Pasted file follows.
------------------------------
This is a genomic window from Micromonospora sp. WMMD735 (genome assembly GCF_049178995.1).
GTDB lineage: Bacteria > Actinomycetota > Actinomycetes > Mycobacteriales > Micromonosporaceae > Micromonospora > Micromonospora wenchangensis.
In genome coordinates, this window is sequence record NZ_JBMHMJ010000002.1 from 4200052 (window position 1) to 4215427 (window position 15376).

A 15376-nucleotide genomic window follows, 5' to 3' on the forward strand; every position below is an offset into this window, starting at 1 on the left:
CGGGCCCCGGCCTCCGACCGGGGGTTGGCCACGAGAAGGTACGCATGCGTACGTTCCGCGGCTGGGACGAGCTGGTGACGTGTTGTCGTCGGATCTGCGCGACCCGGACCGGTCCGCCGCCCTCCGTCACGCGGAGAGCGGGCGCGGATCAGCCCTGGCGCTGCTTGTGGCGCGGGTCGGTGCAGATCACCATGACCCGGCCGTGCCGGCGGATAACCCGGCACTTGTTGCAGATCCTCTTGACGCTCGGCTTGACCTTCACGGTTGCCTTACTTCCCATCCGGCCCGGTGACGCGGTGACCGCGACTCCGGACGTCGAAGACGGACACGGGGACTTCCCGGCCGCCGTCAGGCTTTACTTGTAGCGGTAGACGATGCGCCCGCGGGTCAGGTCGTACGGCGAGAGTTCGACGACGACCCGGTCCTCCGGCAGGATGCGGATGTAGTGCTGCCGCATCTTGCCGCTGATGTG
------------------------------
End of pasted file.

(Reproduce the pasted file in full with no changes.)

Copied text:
This is a genomic window from Micromonospora sp. WMMD735 (genome assembly GCF_049178995.1).
GTDB lineage: Bacteria > Actinomycetota > Actinomycetes > Mycobacteriales > Micromonosporaceae > Micromonospora > Micromonospora wenchangensis.
In genome coordinates, this window is sequence record NZ_JBMHMJ010000002.1 from 4200052 (window position 1) to 4215427 (window position 15376).

A 15376-nucleotide genomic window follows, 5' to 3' on the forward strand; every position below is an offset into this window, starting at 1 on the left:
CGGGCCCCGGCCTCCGACCGGGGGTTGGCCACGAGAAGGTACGCATGCGTACGTTCCGCGGCTGGGACGAGCTGGTGACGTGTTGTCGTCGGATCTGCGCGACCCGGACCGGTCCGCCGCCCTCCGTCACGCGGAGAGCGGGCGCGGATCAGCCCTGGCGCTGCTTGTGGCGCGGGTCGGTGCAGATCACCATGACCCGGCCGTGCCGGCGGATAACCCGGCACTTGTTGCAGATCCTCTTGACGCTCGGCTTGACCTTCACGGTTGCCTTACTTCCCATCCGGCCCGGTGACGCGGTGACCGCGACTCCGGACGTCGAAGACGGACACGGGGACTTCCCGGCCGCCGTCAGGCTTTACTTGTAGCGGTAGACGATGCGCCCGCGGGTCAGGTCGTACGGCGAGAGTTCGACGACGACCCGGTCCTCCGGCAGGATGCGGATGTAGTGCTGCCGCATCTTGCCGCTGATGTG